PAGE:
I thought my “about the Author” page was boring so I have included a more comprehensive Biography page for those who would like to know a bit more about me.

I was born in the 60’s. My mother was a young 18-year-old “Pakeha” Scottish/British descendant. My Father, about the same age, is Maori with perhaps some mixed blood.

Back in the day, young Caucasian women who fell pregnant out-of-wedlock were actively encouraged by their families to abort or abandon their offspring. The quicker the better and young women would be herded out-of-town to visit a “Sick Aunt” before anyone in town noticed their predicament. So much for Free Love.

The “Sick Aunt” was in fact a home for unwed pregnant women. Here they would wait out the pregnancy, returning to their homes and families a short time after giving birth. Contact between the young mothers and their babies was not allowed post delivery. Bonding and the associated synaptic connections are not afforded these children.

I don’t think the family pressure was solely because of the mixed race element however, these were the days of Maori oppression. The indigenous kids would be whacked across the knuckles with a ruler by the teacher if they spoke their native tongue at school and interracial relationships definitely frowned upon. I think that my adoption reflected the families community standing and the customs of that era.

So here I am. An order of Adoption was issued 9 months later and my name changed to Kristin Henzler.


My parents adopted me after a number of years of failed pregnancy attempts. They had their first child, a girl, and desperately wanted more or at least one more child to feel they have completed their family.

We left New Zealand when I was 3, living in Fiji, Samoa and Santo- New Hebrides (Vanuatu). Dad worked for BP.  5 years after my adoption when we were living in Fiji, “surprise!” another girl was born. Our family consisted of Mum, Dad and  3 girls. I had a great lifestyle living in the islands. I was speaking the local language within months of arriving in a new country. In Fiji and Samoa I attended a local primary school. In Santo I attended a French-speaking primary school. What’s that saying about all good things? Mum and Dad separated and Mum took us kids back to New Zealand. Culture shock for a feral kid who no longer was free to roam around from sun up to sun down with little more than a pair of knickers on. I didn’t really care that I now had to wear clothes because it was f*ck*ng cold in New Zealand but the woollen jumpers I had to wear made me itch like crazy. See more here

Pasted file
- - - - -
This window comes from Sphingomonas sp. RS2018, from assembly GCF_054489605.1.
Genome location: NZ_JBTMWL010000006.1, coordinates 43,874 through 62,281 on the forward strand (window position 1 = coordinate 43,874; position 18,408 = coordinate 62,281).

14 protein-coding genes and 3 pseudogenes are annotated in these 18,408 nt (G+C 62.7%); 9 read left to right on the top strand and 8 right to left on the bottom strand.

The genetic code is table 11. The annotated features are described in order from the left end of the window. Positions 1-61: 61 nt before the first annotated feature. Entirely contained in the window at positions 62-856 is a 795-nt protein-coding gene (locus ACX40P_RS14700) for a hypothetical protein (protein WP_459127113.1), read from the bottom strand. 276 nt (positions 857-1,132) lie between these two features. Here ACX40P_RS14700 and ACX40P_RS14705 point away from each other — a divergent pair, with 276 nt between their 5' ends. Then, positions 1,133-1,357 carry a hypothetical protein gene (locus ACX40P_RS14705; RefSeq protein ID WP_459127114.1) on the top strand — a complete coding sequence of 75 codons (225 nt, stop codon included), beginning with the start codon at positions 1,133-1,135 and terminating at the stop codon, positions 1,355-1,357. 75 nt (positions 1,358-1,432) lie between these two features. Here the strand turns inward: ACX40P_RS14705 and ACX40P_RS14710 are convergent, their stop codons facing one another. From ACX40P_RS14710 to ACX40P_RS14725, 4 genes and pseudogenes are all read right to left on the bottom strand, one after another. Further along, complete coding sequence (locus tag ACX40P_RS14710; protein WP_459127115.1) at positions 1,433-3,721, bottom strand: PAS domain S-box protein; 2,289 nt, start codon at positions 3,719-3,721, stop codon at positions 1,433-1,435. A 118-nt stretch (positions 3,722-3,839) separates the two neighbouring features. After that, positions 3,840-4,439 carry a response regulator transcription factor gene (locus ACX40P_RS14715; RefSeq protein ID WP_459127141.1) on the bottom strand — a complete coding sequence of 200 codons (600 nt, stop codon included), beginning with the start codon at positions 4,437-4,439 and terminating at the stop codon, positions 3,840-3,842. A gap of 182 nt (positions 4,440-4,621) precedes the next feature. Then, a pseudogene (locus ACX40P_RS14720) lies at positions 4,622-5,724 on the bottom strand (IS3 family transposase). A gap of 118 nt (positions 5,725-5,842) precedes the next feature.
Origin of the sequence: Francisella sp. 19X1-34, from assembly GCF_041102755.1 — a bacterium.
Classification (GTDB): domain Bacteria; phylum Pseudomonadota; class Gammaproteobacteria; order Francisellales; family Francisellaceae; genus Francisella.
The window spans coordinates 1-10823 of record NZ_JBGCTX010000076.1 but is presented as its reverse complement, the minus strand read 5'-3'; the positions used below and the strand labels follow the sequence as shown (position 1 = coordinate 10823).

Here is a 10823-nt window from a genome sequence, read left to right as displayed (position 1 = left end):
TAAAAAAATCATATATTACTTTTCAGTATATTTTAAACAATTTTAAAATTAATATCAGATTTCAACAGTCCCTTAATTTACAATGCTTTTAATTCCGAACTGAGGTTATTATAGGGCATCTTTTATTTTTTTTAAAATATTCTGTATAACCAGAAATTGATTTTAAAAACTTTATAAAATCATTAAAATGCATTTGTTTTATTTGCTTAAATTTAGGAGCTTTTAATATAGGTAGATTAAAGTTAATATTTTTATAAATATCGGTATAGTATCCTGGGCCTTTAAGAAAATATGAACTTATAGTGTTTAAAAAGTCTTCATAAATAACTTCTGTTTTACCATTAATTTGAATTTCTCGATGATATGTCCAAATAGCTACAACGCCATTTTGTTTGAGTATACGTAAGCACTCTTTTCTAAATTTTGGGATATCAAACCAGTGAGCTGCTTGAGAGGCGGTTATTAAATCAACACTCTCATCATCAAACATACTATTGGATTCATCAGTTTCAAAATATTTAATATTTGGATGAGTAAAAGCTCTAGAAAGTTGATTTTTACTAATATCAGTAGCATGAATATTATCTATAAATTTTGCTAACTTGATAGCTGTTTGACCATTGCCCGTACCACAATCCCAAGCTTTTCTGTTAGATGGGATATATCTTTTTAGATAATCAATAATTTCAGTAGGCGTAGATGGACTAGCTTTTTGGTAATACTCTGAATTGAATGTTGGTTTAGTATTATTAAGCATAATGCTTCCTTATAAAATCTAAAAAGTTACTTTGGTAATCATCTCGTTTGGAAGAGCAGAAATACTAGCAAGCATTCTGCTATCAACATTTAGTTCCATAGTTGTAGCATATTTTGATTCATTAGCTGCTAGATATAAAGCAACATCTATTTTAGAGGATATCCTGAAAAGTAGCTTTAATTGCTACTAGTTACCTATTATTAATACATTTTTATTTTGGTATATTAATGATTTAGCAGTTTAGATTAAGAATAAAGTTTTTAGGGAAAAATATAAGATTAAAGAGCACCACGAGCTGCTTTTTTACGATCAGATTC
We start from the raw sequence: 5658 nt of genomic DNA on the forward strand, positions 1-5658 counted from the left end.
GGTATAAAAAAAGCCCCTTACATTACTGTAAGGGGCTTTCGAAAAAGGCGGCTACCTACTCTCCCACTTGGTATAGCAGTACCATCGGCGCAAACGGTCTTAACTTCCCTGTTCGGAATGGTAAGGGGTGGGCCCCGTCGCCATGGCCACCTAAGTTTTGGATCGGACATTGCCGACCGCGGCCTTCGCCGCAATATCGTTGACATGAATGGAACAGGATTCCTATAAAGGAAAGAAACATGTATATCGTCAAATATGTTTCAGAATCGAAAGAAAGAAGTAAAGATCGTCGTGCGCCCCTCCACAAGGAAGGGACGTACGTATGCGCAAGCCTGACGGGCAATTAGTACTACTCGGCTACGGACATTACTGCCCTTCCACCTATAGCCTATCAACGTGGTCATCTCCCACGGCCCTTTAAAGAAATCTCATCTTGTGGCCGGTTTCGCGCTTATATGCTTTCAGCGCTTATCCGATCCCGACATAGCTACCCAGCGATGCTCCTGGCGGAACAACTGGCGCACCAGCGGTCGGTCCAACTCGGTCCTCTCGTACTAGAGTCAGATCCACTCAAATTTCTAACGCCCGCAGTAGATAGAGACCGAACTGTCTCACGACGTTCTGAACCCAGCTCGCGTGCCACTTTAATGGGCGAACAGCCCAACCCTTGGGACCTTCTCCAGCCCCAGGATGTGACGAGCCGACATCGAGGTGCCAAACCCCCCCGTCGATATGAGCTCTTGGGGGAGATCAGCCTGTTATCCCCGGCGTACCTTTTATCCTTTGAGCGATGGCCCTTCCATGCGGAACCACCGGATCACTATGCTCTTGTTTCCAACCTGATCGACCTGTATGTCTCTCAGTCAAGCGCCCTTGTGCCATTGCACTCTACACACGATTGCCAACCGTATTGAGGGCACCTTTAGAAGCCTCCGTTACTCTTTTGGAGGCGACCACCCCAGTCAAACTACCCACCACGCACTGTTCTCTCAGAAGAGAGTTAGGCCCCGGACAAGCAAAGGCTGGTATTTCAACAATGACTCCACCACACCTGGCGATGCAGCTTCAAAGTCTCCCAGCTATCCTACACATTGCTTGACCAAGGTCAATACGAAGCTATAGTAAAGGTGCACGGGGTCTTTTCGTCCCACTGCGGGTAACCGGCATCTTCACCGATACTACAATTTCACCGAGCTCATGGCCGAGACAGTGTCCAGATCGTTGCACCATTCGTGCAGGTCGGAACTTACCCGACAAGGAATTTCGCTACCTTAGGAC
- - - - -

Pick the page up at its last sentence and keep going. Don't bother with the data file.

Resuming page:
About fluidicthought

Random posts and photographs of life, travel and stuff.
This entry was posted in Australia, Biography, Photography and tagged , , . Bookmark the permalink.

7 Responses to Bio

  1. Have been curious about your part of the world for some time. Happy to know you!
    great post! Eddie


  2. Dalo 2013 says:

    Cute photo…and always good to know a bit more about a fellow blogger. Cheers!


    • Thanks. I think the “Romulan” look must have been the fashion of the day 🙂 Home hair cuts, don’t you love em..


      • Dalo 2013 says:

        Ha, yes I’ve had a few Romulan cuts in my days. I remember one time my Mom had tears in her eyes after cutting my hair because she kept ‘correcting’ her mistake and could no longer hold in her laughter (which actually even made me laugh…). Gotta love em!

        Liked by 1 person

  3. suzjones says:

    Nice to read more about you. 🙂


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